The Music of Machines
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Janani Mukundan: Teaching a machine to compose music
Inside IBM Research | Where great science and social innovation meet
Listen to The Music of Machines on Soundcloud
IBM Watson, the cognitive computer that defeated the best Jeopardy! champions in the world, has moved on. Since 2011, Watson has revolutionized the way human beings can see patterns in “unstructured” data — research papers, blogs, reports, photos — and influence decisions in healthcare, finance, retail, travel and services.
In this episode of Inside IBM Research, Janani Mukundan (pictured), a machine learning researcher at the IBM Austin Lab, talks about how a stack of Restricted Boltzmann Machines is now building off Watson to “learn” how to compose music.
The cool thing about using music — using machine learning to learn music — is first thing is, it can be expressed mathematically. So, you can tell what pitch is being played, and what is the time signature, what is the key signature, etc. using the input files.
When we started out, the rules of music, we thought it was simpler than actual natural language, and the semantic and grammatical rules were simpler. So we thought it would be good to learn all of these things.
So, what we’re trying to learn here is, I guess pitch variations and rhythm variations in the song, and the input that we use basically is a MIDI file, which already has all this information. You have to give it a digital representation. You can’t just give it an mp3. You have to give it a MIDI.
So, we’re trying to extract features of the song and express it in a different way.
A Restricted Boltzmann Machine is basically a stochastic neural network. It has a layer of visible units or neurons. And it also has another layer of hidden units. And the idea behind a Restricted Boltzmann Machine, especially for our project is, we provide the information on the pitch, the note that’s being played at any given point, and the visible layer captures this information, and we train the model in a way that the hidden layer tries to capture or extract features of the visible layer by, you know, updating the weights and so on. And the hope is that once the hidden layer of neurons captures the essence of this visible layer, which is basically the music, we should be able to recreate this input with just the extracted features and the weights.
So, in an ideal world, what would happen is, if we don’t perturb or disturb the model, we should be able to exactly reconstruct the input that was provided to it. But now we don’t want to do that. We want to be able to create new music.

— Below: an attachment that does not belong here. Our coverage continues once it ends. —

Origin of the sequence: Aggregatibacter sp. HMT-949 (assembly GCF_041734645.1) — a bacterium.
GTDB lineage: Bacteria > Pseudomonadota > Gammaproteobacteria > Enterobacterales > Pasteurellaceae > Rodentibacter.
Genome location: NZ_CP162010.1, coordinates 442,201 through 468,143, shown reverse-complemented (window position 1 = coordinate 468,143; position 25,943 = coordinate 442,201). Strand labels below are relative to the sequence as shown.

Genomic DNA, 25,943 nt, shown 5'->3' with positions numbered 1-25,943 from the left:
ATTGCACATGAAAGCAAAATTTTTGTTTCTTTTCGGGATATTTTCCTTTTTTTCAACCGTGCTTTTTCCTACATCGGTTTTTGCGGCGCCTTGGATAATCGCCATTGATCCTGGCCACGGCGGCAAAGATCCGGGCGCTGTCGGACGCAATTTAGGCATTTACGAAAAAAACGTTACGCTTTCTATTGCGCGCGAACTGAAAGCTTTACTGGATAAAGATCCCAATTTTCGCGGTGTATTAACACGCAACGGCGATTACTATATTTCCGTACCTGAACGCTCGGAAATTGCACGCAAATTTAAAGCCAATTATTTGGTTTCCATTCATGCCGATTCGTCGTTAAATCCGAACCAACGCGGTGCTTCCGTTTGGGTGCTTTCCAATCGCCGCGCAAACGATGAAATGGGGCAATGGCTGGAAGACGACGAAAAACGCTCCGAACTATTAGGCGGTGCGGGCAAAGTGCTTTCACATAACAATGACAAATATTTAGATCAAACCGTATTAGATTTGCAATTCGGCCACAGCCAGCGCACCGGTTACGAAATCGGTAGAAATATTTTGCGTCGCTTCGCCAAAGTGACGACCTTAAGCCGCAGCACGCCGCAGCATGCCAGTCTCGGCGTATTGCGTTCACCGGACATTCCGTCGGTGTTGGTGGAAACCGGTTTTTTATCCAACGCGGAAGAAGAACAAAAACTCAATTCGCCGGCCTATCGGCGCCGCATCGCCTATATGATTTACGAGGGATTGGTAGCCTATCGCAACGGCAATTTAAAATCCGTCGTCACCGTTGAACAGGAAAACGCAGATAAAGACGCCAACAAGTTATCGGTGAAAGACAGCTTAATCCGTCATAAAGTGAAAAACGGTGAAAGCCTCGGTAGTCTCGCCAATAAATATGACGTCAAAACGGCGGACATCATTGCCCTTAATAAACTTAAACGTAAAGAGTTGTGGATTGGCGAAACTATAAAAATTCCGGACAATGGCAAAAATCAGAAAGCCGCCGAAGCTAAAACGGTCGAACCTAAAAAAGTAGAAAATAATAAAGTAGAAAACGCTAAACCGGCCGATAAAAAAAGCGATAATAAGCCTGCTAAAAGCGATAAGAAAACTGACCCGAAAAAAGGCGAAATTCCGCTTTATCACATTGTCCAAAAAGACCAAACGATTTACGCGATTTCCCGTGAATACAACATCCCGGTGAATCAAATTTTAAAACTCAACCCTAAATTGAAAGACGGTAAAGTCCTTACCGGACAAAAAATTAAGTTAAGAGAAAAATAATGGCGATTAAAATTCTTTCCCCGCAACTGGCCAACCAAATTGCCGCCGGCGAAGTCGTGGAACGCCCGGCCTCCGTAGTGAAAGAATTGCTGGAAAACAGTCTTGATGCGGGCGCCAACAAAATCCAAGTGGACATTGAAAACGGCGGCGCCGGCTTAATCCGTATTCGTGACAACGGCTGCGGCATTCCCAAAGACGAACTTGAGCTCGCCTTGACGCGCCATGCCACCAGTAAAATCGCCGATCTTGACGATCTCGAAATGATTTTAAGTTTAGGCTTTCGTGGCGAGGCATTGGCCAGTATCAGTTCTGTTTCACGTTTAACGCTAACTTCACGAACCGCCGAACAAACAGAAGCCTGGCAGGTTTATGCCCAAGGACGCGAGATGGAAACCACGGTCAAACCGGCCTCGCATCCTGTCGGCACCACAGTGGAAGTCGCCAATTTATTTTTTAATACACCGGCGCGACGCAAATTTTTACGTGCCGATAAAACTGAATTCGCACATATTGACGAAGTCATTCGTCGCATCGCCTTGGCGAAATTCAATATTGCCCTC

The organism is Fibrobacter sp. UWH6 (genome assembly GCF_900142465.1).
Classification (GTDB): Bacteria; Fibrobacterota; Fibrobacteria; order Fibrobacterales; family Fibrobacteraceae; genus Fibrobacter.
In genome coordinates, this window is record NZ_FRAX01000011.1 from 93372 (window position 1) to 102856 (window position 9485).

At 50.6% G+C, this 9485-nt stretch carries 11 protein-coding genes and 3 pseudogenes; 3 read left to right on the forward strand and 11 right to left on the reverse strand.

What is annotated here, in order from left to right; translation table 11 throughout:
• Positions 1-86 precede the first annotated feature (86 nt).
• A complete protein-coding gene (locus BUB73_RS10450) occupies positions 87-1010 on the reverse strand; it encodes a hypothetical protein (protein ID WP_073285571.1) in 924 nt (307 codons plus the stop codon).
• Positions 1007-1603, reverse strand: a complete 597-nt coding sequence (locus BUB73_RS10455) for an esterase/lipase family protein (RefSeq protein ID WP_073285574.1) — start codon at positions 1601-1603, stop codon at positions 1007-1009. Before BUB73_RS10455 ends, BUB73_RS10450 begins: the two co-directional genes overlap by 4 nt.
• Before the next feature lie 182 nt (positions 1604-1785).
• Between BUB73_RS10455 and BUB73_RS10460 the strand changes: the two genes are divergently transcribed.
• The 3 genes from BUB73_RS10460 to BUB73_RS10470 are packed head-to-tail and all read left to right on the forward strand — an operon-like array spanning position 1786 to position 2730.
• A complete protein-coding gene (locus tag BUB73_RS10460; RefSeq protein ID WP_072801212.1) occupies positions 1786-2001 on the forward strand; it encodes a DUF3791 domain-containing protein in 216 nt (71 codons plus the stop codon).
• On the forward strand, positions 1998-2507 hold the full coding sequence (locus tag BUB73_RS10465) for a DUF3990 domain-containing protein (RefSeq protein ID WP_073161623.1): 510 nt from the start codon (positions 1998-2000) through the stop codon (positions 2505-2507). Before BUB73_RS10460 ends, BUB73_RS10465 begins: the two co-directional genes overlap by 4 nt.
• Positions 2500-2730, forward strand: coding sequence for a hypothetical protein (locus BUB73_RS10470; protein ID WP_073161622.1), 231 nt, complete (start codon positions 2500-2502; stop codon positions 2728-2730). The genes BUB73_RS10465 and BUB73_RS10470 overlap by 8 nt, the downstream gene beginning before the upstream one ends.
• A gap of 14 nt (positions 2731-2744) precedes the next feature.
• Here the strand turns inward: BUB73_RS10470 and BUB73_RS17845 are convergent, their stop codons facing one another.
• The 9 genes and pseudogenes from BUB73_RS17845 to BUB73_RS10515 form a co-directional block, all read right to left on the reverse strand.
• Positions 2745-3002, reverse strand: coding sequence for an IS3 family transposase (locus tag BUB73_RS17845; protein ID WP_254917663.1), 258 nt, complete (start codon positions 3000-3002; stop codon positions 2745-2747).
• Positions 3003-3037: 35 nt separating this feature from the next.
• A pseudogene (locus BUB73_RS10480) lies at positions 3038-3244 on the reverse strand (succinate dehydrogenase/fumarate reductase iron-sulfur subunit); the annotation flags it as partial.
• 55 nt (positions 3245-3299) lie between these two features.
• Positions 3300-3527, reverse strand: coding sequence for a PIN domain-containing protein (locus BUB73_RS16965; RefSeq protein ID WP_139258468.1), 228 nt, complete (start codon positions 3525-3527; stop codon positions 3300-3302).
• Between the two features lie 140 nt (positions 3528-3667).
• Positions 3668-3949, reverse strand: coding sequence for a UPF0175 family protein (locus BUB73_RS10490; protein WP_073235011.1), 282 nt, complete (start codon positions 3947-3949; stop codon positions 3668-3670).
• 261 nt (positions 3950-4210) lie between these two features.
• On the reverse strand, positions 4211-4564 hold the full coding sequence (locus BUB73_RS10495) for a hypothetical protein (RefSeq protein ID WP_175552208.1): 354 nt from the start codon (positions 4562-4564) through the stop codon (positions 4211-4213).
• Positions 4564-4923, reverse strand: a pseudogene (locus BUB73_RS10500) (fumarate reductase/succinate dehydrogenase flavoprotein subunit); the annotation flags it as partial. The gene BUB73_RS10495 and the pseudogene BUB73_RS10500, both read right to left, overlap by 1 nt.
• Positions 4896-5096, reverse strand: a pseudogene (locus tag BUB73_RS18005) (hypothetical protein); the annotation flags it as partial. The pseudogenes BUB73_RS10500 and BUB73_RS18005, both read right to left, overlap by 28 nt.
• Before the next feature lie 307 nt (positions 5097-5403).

So, in order to create new music, we bias the model, or we perturb the model. And we add creativity genes, or neurons, to this model, so that, when you try to extract the features, you’re not only extracting the essence of the actual song, but you’re also adding subtle nuances that were not existing in the original song. So, when you recreate the music, you get a song that is familiar, but is also yet different from what was given to the model.
You can actually mix multiple songs to come up with one song. So, mixing “Mary Had a Little Lamb” and “Oh Susannah” to come up with a new version of the song that sounds similar to both songs basically.
A neural network basically consists of a visible layer of neurons. And when I say “visible layer,” it means that the input is actually provided to those neurons. What is an input for us? An input is basically — given a particular instance of time, what pitch is being played?
So, I take an input song and I divide it into one-eighth of notes, or one-quarter of notes or half notes and so on. And then every neuron represents a half note or a quarter note. And then the value of that neuron is basically the note of the pitch that is being played.
And this is the most simplest [sic] song. We can play around with other things. Like, we can add dynamics to the neuron. We can say that, “I want this neuron to be a quarter note as opposed to a half note. Those things are, like, additions that you can do it.
But the basic form is having a neuron and it represents a note or a pitch that is being played at any given point in time.
So that’s what basically those two layers mean.